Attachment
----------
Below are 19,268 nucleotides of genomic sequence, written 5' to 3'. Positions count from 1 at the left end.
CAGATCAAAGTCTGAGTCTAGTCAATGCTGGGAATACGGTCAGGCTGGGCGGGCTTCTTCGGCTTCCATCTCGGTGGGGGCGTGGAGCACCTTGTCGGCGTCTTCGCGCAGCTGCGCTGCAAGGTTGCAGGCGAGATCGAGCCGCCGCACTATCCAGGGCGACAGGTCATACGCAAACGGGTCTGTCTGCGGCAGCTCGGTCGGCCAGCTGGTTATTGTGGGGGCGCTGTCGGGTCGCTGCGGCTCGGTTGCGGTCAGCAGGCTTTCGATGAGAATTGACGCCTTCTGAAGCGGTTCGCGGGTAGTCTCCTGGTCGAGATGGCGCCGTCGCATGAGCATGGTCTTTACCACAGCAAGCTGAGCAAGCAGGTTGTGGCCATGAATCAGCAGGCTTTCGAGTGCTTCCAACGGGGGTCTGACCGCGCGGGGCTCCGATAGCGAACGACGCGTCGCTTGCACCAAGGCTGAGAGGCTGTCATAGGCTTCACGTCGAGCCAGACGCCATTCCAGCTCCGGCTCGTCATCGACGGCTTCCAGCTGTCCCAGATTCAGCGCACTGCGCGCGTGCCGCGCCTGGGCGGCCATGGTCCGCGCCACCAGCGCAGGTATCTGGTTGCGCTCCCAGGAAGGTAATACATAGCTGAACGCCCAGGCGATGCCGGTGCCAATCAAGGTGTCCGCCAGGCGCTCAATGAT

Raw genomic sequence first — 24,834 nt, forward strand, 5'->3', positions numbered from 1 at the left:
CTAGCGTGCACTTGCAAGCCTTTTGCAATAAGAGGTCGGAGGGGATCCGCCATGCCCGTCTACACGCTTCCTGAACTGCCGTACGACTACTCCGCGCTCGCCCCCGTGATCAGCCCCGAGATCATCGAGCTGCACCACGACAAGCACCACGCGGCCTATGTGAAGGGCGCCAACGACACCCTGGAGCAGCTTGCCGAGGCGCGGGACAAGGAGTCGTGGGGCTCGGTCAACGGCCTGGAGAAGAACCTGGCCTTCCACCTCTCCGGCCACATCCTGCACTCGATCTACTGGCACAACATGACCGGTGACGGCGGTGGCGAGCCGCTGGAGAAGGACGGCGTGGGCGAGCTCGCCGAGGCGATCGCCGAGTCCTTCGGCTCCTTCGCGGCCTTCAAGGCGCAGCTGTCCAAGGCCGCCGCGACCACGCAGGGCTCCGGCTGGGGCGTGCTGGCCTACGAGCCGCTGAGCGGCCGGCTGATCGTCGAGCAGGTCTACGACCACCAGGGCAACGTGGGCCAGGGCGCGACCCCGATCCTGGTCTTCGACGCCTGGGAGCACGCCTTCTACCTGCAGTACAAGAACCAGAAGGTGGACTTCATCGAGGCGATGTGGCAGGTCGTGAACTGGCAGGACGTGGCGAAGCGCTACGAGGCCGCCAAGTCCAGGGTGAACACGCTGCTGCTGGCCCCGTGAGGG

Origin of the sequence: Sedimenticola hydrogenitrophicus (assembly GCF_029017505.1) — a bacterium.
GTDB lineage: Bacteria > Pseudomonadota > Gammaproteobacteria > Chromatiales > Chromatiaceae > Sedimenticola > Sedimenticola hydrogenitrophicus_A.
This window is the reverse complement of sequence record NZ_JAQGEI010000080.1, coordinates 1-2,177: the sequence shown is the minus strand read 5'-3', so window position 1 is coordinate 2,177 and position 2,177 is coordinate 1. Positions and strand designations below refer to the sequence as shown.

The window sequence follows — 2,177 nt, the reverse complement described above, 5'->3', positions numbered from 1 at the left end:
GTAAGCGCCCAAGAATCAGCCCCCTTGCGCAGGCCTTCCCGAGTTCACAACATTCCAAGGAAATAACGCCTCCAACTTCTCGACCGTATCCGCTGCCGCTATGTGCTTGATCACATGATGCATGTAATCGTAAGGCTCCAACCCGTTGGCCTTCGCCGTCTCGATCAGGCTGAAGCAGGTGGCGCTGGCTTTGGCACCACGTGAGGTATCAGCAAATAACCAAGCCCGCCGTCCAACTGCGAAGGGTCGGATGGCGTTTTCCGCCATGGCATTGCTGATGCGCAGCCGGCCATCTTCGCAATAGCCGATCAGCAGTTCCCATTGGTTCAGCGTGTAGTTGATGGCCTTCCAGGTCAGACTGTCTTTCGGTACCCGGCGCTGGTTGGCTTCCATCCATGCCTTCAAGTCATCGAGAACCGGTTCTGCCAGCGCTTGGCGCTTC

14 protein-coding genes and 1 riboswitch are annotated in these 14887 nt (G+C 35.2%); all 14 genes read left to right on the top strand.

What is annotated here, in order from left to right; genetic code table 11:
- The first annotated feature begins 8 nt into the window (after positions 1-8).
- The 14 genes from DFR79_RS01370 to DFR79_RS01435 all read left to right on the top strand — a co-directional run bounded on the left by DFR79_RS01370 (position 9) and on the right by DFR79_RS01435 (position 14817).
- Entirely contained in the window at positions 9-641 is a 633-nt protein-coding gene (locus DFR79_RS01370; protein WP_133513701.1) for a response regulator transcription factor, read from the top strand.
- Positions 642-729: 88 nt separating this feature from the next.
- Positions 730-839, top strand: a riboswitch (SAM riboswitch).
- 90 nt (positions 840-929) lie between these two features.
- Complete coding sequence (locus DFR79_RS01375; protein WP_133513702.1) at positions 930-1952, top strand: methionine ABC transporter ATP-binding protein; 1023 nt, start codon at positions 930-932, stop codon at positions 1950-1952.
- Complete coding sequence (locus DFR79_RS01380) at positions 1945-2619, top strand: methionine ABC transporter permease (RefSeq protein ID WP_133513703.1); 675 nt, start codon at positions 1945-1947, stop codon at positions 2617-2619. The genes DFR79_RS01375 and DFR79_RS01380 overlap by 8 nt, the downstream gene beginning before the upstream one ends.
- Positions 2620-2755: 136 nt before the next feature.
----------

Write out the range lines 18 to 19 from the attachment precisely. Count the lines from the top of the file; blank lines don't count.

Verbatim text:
- Complete coding sequence (locus DFR79_RS01375; protein WP_133513702.1) at positions 930-1952, top strand: methionine ABC transporter ATP-binding protein; 1023 nt, start codon at positions 930-932, stop codon at positions 1950-1952.
- Complete coding sequence (locus DFR79_RS01380) at positions 1945-2619, top strand: methionine ABC transporter permease (RefSeq protein ID WP_133513703.1); 675 nt, start codon at positions 1945-1947, stop codon at positions 2617-2619. The genes DFR79_RS01375 and DFR79_RS01380 overlap by 8 nt, the downstream gene beginning before the upstream one ends.